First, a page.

Low-income women[13] not only bear the burden of social and economic consequences of climate change, but also bring unique knowledge and experience that is critical to the development and implementation of financial solutions

The voices of women and girls are integral to ensuring solutions that consider their needs and preferences and are most effective in mitigating and adapting to the economic impacts of climate change.

Increasing the representation of women in the decision-making process positively impact the likelihood of developing meaningful solutions and transitioning to a more climate-resilient and gender-just economy. At the systemic level, increasing female representation in national parliaments leads to the adoption of more stringent climate policies and results in lower emissions.[14] At the corporate level, representation of women on corporate boards and in leadership roles is associated with increased transparency around climate impact and positively correlates with more transparency and communication of climate impact information.[15] Finally, expanding equal access to resources can increase productivity and mitigate the impacts of climate change – for example, providing women smallholder farmers with equal access to resources increasing farm yields by nearly 20-30%, reducing food insecurity for nearly 100 to 150 million people.[16]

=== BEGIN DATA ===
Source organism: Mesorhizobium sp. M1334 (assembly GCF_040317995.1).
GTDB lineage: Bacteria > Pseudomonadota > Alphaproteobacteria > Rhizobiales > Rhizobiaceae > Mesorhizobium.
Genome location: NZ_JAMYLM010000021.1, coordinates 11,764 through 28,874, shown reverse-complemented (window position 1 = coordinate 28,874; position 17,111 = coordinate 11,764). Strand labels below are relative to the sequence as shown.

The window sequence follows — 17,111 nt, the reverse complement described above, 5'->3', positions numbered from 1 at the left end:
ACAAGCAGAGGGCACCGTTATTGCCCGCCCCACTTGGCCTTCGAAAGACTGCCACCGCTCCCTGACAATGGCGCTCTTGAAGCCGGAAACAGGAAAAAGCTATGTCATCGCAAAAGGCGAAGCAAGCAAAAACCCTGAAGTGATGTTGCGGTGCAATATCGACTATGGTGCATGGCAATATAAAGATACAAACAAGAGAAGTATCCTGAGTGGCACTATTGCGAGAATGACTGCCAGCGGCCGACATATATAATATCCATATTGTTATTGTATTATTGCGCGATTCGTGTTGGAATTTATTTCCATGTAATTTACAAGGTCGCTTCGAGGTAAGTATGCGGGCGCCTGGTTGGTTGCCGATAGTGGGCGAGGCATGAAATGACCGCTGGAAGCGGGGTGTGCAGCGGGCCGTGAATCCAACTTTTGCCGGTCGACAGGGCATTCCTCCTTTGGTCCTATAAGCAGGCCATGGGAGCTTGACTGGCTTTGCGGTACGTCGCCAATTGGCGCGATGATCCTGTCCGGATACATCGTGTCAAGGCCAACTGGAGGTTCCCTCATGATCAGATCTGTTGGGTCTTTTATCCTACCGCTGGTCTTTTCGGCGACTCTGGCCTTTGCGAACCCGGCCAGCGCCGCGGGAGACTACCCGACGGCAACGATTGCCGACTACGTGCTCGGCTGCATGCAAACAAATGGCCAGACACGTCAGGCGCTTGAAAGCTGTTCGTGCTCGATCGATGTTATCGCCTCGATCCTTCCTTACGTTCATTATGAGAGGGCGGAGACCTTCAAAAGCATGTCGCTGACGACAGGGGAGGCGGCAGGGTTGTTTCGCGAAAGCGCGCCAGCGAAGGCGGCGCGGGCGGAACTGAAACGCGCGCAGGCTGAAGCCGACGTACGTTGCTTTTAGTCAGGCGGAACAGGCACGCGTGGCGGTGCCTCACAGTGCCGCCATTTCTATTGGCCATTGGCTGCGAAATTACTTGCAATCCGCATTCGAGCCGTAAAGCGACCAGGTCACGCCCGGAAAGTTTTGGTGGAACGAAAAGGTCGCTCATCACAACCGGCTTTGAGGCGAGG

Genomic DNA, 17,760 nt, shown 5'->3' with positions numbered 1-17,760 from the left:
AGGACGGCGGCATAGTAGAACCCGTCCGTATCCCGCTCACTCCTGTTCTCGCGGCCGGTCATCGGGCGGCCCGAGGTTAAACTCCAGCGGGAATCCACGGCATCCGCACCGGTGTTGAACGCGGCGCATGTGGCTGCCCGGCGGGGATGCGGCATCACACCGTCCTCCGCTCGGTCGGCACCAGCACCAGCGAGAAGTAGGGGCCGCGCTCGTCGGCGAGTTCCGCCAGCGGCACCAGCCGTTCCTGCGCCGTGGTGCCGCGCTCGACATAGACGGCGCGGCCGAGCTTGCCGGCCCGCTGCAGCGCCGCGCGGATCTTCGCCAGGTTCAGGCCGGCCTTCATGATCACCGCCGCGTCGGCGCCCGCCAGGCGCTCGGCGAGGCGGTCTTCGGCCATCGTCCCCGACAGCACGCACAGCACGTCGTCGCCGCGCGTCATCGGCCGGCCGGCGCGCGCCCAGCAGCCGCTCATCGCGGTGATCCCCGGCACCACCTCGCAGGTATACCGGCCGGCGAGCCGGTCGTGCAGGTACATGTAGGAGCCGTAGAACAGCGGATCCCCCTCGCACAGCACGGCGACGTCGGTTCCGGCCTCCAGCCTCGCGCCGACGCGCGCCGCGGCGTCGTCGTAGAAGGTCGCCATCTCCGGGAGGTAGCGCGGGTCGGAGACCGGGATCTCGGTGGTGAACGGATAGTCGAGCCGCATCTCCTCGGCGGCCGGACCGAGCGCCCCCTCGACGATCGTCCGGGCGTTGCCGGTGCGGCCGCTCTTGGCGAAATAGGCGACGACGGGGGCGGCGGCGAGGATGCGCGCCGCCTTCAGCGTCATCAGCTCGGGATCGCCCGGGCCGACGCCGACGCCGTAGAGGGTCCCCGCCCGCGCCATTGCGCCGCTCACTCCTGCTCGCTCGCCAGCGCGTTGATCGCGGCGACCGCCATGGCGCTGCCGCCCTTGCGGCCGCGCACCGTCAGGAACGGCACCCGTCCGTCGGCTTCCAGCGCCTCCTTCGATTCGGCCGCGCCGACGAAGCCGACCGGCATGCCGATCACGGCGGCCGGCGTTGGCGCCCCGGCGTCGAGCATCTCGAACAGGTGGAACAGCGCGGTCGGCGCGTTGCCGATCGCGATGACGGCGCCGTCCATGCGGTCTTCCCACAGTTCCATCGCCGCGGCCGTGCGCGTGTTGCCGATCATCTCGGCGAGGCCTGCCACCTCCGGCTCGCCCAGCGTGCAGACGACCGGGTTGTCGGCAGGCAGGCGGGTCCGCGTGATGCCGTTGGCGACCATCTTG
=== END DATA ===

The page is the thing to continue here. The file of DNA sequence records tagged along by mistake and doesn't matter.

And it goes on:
To promote a more gender-just transition and ensure financial institutions are designing more inclusive financial solutions, climate change risk assessment must be embedded into the broader Climate Risk and ESG agendas of financial institutions. Companies must actively advocate for women’s economic and financial inclusion through public policy engagement and must be held accountable to driving change and developing a holistic assessment of climate risk that provides a strategic advantage for financial institutions to become leaders among peers and promote a more inclusive, equitable, and profitable financial system. Financial institutions can leverage the data, analytics, and processes of a strong climate risk management framework to further raise awareness and inclusion of women in the energy transition. These institutions should play a role in educating their customers, particularly those who have been historically excluded from financial services, on the risks and opportunities that climate change poses. Promoting the access and knowledge of these communities will foster a more resilient and just economic system for both low-income women and financial service providers.